My best friend, Mike, is a potter. Our friendship has afforded me the occasional opportunity to sit at his wheel and try my hand at pottery. I’ve learned that it isn’t easy.
Over the years, I’ve attended many youth gatherings, even organized a few. But none were like the one I attended on Sept. 20, 2019, when the Manitoba Youth for Climate Action called students to gather for a Die-In in Winnipeg.
In 1944, Cornelius Penner was separated from his wife and four children in Poland. He was sent to a German work camp while the rest of the family was taken to Siberia and later Tajikistan. Cornelius came to Winnipeg in 1949, and worked at the Mennonitische Rundschau newspaper.
I didn’t make New Year’s resolutions this year but I definitely jumped into this new decade with a challenge to choose what matters most to our family.
In early December, I received an email from Jeremiah Choi, our Mennonite World Conference (MWC) regional representative for Northeast Asia, about the situation in Hong Kong, where he lives and pastors: “Please pray for Hong Kong churches for unity. We were not used to discussing political issues. Now we discuss and we divide.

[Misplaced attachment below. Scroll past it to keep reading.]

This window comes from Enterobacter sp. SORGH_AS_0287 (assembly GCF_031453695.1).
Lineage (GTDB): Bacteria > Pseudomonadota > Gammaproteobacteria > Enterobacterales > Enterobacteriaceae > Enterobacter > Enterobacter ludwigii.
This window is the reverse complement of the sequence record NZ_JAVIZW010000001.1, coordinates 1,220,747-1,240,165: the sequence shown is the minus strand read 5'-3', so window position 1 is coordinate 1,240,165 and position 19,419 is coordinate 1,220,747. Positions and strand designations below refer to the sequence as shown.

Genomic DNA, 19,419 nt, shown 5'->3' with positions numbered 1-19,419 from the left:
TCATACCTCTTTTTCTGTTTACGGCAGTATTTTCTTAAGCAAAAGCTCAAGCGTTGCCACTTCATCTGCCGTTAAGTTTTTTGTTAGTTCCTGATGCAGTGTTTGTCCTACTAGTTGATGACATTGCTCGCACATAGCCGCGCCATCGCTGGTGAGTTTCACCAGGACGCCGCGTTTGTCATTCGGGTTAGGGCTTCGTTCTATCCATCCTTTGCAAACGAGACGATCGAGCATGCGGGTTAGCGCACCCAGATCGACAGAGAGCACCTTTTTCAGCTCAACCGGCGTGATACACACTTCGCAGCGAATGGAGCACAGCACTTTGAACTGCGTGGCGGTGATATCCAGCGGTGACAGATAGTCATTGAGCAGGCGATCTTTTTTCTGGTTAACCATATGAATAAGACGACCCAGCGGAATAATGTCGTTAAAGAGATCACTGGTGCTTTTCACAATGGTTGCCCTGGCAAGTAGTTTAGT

Scripture encourages us to bring our requests to God in prayer. The problem is when we get attached to our desired outcome, which we usually do, resulting in our joy, peace and contentment becoming dependent on things turning out the way we want them to.
High praise from a loyal reader
I look forward to reading Canadian Mennonite.
The church we inhabit today is a lot different than the one I grew up in. Whether it was an English congregation or a German one, the worship services tended to have a familiar look and feel. “Mennonite” was somewhat predictable.
In 1984, Mennonite Central Committee (MCC) held its annual meeting in Richmond, British Columbia. Pictured from left to right are board members Hugo Jantz, Leo Driedger, Henry P. Yoder, Bruce Janzen and Florence Driedger. Money is a form of power. With it, a person or organization can fulfill needs and wants. How does God want us to use this power?